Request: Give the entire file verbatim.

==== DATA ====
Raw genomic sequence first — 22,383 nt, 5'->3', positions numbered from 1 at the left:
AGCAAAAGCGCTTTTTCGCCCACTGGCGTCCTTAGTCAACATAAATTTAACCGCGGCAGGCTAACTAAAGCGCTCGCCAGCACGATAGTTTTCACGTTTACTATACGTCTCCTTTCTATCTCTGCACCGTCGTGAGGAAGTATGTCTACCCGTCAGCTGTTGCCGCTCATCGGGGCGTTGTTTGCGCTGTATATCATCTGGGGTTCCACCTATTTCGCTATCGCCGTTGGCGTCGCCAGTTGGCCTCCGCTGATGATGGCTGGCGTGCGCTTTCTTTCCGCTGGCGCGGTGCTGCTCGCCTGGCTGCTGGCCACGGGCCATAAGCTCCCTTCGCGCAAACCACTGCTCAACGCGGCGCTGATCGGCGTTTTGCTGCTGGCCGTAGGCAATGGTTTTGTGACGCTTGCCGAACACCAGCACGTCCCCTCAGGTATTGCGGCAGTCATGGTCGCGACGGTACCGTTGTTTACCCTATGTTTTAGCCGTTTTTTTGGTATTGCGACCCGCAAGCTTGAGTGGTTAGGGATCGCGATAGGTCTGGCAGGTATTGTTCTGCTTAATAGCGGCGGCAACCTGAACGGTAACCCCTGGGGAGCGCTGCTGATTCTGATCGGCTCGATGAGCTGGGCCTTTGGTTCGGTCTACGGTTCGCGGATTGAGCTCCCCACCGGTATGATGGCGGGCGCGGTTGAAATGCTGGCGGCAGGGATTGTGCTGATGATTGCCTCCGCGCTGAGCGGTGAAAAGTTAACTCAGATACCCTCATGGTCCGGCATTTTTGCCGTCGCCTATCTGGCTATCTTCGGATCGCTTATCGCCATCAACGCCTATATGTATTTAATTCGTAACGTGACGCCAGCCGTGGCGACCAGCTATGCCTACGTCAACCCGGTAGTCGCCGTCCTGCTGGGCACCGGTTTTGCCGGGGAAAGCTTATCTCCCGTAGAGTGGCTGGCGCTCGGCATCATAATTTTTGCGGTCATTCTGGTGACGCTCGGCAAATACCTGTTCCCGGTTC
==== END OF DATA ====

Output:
Raw genomic sequence first — 22,383 nt, 5'->3', positions numbered from 1 at the left:
AGCAAAAGCGCTTTTTCGCCCACTGGCGTCCTTAGTCAACATAAATTTAACCGCGGCAGGCTAACTAAAGCGCTCGCCAGCACGATAGTTTTCACGTTTACTATACGTCTCCTTTCTATCTCTGCACCGTCGTGAGGAAGTATGTCTACCCGTCAGCTGTTGCCGCTCATCGGGGCGTTGTTTGCGCTGTATATCATCTGGGGTTCCACCTATTTCGCTATCGCCGTTGGCGTCGCCAGTTGGCCTCCGCTGATGATGGCTGGCGTGCGCTTTCTTTCCGCTGGCGCGGTGCTGCTCGCCTGGCTGCTGGCCACGGGCCATAAGCTCCCTTCGCGCAAACCACTGCTCAACGCGGCGCTGATCGGCGTTTTGCTGCTGGCCGTAGGCAATGGTTTTGTGACGCTTGCCGAACACCAGCACGTCCCCTCAGGTATTGCGGCAGTCATGGTCGCGACGGTACCGTTGTTTACCCTATGTTTTAGCCGTTTTTTTGGTATTGCGACCCGCAAGCTTGAGTGGTTAGGGATCGCGATAGGTCTGGCAGGTATTGTTCTGCTTAATAGCGGCGGCAACCTGAACGGTAACCCCTGGGGAGCGCTGCTGATTCTGATCGGCTCGATGAGCTGGGCCTTTGGTTCGGTCTACGGTTCGCGGATTGAGCTCCCCACCGGTATGATGGCGGGCGCGGTTGAAATGCTGGCGGCAGGGATTGTGCTGATGATTGCCTCCGCGCTGAGCGGTGAAAAGTTAACTCAGATACCCTCATGGTCCGGCATTTTTGCCGTCGCCTATCTGGCTATCTTCGGATCGCTTATCGCCATCAACGCCTATATGTATTTAATTCGTAACGTGACGCCAGCCGTGGCGACCAGCTATGCCTACGTCAACCCGGTAGTCGCCGTCCTGCTGGGCACCGGTTTTGCCGGGGAAAGCTTATCTCCCGTAGAGTGGCTGGCGCTCGGCATCATAATTTTTGCGGTCATTCTGGTGACGCTCGGCAAATACCTGTTCCCGGTTC